You are coaching or being coached

Two weeks ago, I received an email with this phrase: “If you’d like me to coach you to confidence and self-belief, reply to this email and let’s talk”. This had made me think about the essence of coaching and the talents of coaches. I don’t need coaching on confidence and self-belief; but, perhaps, in some areas. There is always room for improvement, and I’m perfectly imperfect.

What is coaching? Cambridge Dictionary defines coaching (UK – kəʊ.tʃɪŋ/ US -ˈkoʊ.tʃɪŋ) as

“the act of giving special classes in sports, a school subject, or a work-related activity, especially to one person or a small group” (Reference).

Collins English Dictionary’s definition of it includes

“training staff in business or office practice” and “giving a person special teaching in a particular subject” (HarperCollins Publishers (reference).

When I was young, I associated coaching only with sports. I have since changed my understanding of it. Coaching applies in every professional and personal area and in every aspect of one’s life.

According to the International Coaching Community, coaching should help a person change how they wish and go in the direction they want, supporting them at every level in becoming who they want to be, and building awareness that empowers choice and leads to change. This is the definition that I relate to. My ex-colleague has converted into a wellness coach. She is not an expert in her clients’ field of work and does not transfer knowledge and skills, unlike when she was teaching English, but helps them cope with their personal and professional challenges. When she speaks about her newfound profession, her eyes glitter. Is it because of money?

With an annual salary of AUD 1,511,895.60, Ravi Shastri of India is the highest-paid cricket coach (source). Diego Simeone is the highest-paid football coach (US $50 million with a current net worth of US $130 million (source). Non-sports coaches, however, earn anywhere from 20 euros an hour to … The rest of us are unpaid coaches. We help family members, friends, colleagues, acquaintances, neighbours and friends of friends change in the way they wish, supporting them at every level in becoming who they want to be.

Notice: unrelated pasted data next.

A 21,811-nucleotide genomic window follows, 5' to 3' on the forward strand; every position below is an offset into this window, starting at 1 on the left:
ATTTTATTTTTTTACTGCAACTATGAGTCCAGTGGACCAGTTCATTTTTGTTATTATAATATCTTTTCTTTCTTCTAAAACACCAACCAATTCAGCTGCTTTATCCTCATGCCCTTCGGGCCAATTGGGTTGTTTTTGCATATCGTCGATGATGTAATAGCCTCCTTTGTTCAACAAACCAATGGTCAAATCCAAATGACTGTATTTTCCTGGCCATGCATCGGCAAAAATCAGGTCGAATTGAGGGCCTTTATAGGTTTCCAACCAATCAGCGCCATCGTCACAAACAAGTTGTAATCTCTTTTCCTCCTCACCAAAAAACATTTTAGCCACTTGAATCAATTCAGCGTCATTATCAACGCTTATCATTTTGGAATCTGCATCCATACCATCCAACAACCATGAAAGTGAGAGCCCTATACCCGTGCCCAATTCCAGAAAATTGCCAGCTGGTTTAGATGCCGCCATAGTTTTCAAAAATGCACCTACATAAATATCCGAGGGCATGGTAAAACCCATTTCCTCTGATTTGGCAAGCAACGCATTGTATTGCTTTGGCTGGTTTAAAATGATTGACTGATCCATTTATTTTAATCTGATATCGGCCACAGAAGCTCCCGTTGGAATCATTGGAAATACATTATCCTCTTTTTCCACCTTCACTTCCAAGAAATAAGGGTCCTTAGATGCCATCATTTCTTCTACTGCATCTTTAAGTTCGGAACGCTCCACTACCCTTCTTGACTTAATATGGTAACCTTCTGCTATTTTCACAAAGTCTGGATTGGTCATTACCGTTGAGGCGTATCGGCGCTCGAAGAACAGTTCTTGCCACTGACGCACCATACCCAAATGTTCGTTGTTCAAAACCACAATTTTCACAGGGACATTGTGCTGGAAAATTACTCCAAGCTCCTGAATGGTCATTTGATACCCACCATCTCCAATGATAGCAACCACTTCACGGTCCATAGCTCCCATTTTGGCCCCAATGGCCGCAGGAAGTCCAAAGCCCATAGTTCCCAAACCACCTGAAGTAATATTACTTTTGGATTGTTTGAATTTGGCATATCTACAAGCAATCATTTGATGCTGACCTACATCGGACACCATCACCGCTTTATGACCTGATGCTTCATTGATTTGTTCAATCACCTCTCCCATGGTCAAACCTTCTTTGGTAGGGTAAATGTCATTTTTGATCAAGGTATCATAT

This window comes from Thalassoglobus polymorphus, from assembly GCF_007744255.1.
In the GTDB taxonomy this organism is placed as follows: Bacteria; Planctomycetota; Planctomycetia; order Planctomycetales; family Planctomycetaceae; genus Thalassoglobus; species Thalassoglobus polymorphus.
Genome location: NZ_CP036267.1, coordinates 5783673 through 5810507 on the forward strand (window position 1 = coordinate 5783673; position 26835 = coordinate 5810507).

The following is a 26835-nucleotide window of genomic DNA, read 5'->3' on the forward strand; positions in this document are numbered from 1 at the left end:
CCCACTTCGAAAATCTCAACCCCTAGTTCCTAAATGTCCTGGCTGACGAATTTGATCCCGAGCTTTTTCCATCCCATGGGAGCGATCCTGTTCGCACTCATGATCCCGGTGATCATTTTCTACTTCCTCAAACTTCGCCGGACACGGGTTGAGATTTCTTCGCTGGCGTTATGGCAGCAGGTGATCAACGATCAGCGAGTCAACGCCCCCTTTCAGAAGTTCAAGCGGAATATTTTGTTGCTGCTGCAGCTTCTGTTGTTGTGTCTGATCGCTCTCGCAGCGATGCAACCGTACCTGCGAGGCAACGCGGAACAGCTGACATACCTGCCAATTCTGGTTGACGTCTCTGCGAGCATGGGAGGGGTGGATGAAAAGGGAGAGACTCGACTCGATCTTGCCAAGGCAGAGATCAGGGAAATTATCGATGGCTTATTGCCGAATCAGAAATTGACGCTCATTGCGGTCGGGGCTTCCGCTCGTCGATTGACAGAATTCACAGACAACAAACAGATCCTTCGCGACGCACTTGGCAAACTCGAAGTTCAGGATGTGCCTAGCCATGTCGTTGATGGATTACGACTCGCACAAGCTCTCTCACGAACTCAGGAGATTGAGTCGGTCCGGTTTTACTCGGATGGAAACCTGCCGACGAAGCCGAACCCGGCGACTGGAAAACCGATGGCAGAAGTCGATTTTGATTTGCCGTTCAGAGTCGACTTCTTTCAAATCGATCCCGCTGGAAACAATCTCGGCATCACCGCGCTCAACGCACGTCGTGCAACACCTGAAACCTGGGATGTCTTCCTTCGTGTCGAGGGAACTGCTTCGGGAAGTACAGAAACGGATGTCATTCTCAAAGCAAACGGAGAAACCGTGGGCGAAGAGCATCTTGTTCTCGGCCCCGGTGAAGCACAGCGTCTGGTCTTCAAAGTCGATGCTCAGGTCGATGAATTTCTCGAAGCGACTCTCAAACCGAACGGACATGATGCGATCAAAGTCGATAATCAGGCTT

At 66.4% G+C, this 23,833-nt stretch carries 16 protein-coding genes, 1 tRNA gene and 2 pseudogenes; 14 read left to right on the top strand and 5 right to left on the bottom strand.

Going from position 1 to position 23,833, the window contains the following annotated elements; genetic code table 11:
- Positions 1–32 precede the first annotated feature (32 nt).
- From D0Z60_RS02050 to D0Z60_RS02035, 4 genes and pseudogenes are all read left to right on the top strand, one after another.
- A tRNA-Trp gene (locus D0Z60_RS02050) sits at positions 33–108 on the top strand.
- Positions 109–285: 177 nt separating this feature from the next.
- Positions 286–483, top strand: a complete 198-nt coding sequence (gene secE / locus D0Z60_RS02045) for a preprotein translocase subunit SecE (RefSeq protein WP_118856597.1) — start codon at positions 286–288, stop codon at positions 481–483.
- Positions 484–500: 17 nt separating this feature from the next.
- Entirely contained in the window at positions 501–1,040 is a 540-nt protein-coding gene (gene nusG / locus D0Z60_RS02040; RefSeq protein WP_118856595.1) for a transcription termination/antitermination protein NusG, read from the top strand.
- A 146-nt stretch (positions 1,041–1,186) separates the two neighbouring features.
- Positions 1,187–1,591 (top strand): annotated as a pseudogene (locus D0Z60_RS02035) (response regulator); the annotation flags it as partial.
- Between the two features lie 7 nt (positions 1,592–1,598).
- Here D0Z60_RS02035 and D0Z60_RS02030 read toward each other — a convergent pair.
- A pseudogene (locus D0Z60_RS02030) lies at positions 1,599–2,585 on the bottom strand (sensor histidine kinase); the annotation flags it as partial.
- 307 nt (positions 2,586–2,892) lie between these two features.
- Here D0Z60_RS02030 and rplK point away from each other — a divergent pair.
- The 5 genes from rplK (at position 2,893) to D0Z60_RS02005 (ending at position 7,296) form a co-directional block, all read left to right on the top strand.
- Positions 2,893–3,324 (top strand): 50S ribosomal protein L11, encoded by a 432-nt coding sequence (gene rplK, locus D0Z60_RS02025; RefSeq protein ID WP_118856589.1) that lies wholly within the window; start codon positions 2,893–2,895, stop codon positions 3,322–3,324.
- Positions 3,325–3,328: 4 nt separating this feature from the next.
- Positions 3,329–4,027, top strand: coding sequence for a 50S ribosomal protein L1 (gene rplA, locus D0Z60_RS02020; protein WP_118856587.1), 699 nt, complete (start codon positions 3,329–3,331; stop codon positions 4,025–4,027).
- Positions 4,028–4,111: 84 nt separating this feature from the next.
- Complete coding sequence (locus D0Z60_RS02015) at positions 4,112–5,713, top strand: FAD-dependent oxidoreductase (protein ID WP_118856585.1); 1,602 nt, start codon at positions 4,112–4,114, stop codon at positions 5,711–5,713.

Should you spend money for academic, business, finance, professional, or relationship coaching? That depends on several factors. I think the answer is no if it is just a way to feel like you’re doing something about a problem that you can solve on your own. Wouldn’t you rather find time to figure out what and how you want things should be? Unless your goal is to fully optimise an area of your life (e.g. financial investment) or you are passionate about improvement (e.g. more healthy and fit), you might not need a paid coach.

On the other hand, if you decide to have one, remember that you won’t get value for money, even how good the coach is if you don’t have any direction or a clear understanding of the intended outcome. As such, define your desires, goals and ideas before you engage a coach.

“Who, exactly, seeks out a coach? If you ask a coach, the answer is usually the same: Winners who want even more out of life”. – Abigail Pickus (seen in this article by Kelly Miller).

Like most professions, there are good and bad coaches. Like most services, there are trade-offs and downsides in coaching. It’s for you to do the weighing.

Either you’re a paid or unpaid coach or being coached, keep in mind:

  1. The goal is not to solve a specific problem

    The purpose of coaching is not to fix problems. Therefore, avoid providing a solution before hearing the views of the person being coached.
  2. Manipulation has no place in coaching

    Nudging the person being coached to come to the same conclusion as the coach by asking condescending and obnoxious questions is unethical.
  3. Avoid interruption and distraction

    Interruption and distraction can sweep away vital information. Silence is part of communication and can encourage the person to think more profoundly about the issue at stake. Do not be in a noisy or messy place as it is not conducive for coaching.
  4. Be patient

    A coaching process is longer than seeing a physiotherapist or dentist. It is about building self-belief, which takes time and patience.
“Good coaching is good teaching and nothing else.” – Pat Conroy (seen in this article by Veronica Krieg).

(This article also appears on my website Rolade Societal Blog - roladesocietalblog.com)

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